There are myriad problems with this calculation. The first is that many houses simply can’t download that amount of power anyway even from the coal-powered grid. In Victoria, for instance, new households have a “capacity” limit of around 10kW.
And then there is something called the “diversity factor,” which, as SolarQuip’s Glen Morris – a leading authority on solar and storage – explains, means it is almost impossible to reach such peak demand at the same time.
One appliance might go for a few seconds at maximum demand then ease off. “I’ve got 10kW (of maximum demand) just in my kitchen but I’ve never been able to turn them on all at the same time and trip the 5kW inverter,” says Morris, who lives off grid.
If a household was going to consider going off grid, would they choose to pay more than $50,000 for batteries that would not be needed most of the time, or would they pay $1,000 or less for smart controls to ensure that most of these appliances are used in off-peak?
But Moore doesn’t seem to see a problem here. He argues that the grid has been built and paid for, and that the energy networks should use any means possible to recover their costs.
“The Australian Energy Markets Commission (AEMC), the key regulator of Australian energy markets, highlights the networks will be allowed to vary the price of grid connection to ensure the cost of capital on the network is recovered,” Moore writes.
“On this basis, the cost of the network will be recovered from all consumers regardless of their usage of battery and solar energy.”
Even the networks know how crazy this attitude is. In the report they prepared with the CSIRO, and in their advice to the Finkel report, they say that millions of households will be driven, economically, to take up solar and storage.
And unless the industry gets its act together and offers them a decent and competitive service, then many will choose to leave the grid, leaving the economics of the industry in a complete mess.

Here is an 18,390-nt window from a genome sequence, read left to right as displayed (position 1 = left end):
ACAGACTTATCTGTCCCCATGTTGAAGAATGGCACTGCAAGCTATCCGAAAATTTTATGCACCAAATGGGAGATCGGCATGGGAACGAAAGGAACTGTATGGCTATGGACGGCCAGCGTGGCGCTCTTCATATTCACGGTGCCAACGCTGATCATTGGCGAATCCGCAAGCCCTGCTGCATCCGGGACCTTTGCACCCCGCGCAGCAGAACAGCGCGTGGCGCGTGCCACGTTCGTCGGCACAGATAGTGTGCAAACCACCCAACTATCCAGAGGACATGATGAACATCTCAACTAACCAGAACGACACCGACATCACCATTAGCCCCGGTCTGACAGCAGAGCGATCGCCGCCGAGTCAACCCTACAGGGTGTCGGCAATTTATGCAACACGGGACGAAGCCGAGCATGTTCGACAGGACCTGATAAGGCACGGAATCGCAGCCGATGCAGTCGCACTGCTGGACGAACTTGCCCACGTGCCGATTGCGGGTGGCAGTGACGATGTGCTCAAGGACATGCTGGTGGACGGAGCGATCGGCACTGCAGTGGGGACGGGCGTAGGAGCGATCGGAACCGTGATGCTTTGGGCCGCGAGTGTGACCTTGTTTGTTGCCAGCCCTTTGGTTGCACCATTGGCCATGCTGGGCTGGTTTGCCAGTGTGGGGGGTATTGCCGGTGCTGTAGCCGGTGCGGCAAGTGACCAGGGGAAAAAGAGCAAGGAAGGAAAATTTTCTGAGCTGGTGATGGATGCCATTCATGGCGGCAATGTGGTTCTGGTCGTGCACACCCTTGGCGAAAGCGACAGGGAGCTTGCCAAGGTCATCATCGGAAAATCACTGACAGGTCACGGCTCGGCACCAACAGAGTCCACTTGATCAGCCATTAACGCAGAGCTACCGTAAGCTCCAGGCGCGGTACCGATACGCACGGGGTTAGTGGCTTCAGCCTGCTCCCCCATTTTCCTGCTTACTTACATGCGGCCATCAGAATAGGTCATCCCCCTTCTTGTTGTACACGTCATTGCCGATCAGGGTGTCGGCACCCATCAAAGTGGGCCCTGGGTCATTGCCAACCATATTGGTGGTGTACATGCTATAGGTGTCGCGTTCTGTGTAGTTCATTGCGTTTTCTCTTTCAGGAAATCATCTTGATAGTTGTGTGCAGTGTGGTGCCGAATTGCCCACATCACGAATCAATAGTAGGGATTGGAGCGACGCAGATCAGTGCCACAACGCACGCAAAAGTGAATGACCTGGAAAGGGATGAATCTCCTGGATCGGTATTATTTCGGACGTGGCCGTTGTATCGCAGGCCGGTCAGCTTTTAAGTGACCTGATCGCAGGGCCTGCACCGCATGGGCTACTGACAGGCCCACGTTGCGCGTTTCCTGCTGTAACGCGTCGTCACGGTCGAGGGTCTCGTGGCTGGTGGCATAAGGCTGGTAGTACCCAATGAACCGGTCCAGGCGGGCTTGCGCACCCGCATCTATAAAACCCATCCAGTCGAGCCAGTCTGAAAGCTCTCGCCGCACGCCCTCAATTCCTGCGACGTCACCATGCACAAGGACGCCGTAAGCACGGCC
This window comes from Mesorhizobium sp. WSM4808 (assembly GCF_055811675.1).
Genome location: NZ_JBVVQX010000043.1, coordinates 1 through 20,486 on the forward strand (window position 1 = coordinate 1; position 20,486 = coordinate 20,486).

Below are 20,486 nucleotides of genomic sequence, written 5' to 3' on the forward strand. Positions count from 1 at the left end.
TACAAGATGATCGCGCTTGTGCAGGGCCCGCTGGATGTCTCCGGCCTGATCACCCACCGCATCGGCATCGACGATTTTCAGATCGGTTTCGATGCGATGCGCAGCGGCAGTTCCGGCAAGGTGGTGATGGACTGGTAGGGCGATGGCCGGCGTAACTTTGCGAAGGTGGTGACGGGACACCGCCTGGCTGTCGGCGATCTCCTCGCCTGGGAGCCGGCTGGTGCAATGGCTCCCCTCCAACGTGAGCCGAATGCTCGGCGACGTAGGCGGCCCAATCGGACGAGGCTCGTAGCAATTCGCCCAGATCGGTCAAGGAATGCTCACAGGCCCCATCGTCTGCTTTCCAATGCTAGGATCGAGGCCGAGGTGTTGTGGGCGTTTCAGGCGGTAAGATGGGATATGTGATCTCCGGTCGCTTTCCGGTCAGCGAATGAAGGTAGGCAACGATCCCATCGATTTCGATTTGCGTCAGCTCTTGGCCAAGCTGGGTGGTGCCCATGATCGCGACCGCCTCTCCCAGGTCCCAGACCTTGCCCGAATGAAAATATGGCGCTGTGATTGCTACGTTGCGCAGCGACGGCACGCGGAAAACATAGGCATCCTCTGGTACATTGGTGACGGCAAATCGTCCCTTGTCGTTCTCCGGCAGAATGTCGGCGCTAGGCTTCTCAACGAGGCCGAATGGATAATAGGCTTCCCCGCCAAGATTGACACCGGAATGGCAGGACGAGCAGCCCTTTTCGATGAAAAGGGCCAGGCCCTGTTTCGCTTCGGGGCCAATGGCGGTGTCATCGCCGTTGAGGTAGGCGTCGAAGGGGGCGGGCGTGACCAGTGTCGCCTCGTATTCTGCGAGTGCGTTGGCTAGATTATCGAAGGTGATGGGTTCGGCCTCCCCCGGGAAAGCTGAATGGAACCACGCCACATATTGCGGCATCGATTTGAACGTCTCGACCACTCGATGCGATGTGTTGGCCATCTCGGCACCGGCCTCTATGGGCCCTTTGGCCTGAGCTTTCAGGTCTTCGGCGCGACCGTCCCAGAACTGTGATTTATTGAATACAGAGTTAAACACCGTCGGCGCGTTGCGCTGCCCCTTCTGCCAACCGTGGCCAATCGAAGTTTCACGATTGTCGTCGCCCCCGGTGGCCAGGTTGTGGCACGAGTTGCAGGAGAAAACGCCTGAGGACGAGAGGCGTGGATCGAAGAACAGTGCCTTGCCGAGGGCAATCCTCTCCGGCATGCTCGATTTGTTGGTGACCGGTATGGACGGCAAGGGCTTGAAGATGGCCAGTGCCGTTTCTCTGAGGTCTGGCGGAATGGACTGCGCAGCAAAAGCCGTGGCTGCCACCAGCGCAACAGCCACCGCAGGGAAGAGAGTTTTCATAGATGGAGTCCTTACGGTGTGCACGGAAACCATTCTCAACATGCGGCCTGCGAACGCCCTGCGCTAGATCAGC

Part of the problem is what Moore and Frontier Economics are comparing the price of solar and storage to. Instead of the full grid price, Moore and Frontier compare solar and storage to the retail and wholesale component of people’s bills. But then they come up with some extraordinary estimates of those prices……
[good charts on original] ….The CLSA report even highlight an analysis on South Australia’s recent blackout by Russell Skelton, a former head of the two biggest coal generators in NSW. Needless to say, Skelton says the high level of wind energy was at fault for the blackout and will cause similar problems elsewhere.
This is in direct contrast to the AEMO report, which said that the nature of wind energy had nothing to do with the outage, and of the Finkel review, which pointed out there are plenty of technology alternatives to coal and gas to ensure grid security and reliability as renewables grow.
It also contradicts the CSIRO and the network owners, who see no problem incorporating more than 90 per cent wind and solar over time, and more than 80 per cent in South Australia in the same time frame that other states are aiming for 50 per cent.
CLSA’s principal point out of all this is to argue that the incumbent utilities are in the box seat when it comes to (slowly) migrating the energy system from black to green.
It is true that these utilities, and the networks, wield enormous influence at political and regulatory level on policies. But simply wishing away the cost competitiveness of new technologies is no strategy to protect the incumbents, or the consumer. http://reneweconomy.com.au/analysts-kid-future-solar-storage-33799/
Stucco students install one of Australia’s first shared solar and battery systems for apartment block, 702 ABC Sydney ,By Amanda Hoh, 8 Dec 16, After 18 months of “bureaucracy” and jumping through regulatory hoops, the students of Sydney’s Stucco apartments have finally achieved their goal of spearheading a “solar revolution”.
The social housing apartment block in Newtown has become one of the first multi-dwelling buildings in Australia to install a shared solar and battery storage system.
Last week 30 kilowatts of solar panels were placed on the roofs and 36 batteries set up in the building totalling 42.3kW storage capacity. The solar system will now provide 80 per cent of the residents’ energy needs, with the remainder of electricity drawn from the grid. Each student is expected to save up to $35 a month on their electricity bill. “As poor uni students, that difference in a bill makes a huge difference,” Sarah King, Stucco committee president, resident and social work student, said.
“There’s also the great feeling of using green clean energy as opposed to dirty coal.
“As a cooperative, it’s quite empowering to have your own locally sourced power system, otherwise you’re quite vulnerable to what electricity companies are going to charge you. Stucco is a cooperative, not-for-profit housing complex for low-income students from Sydney University. There are 40 residents in the eight units who each pay about $90 in weekly rent. As a cooperative, the students self-manage the property, which is part-owned by the university and the Department of Housing.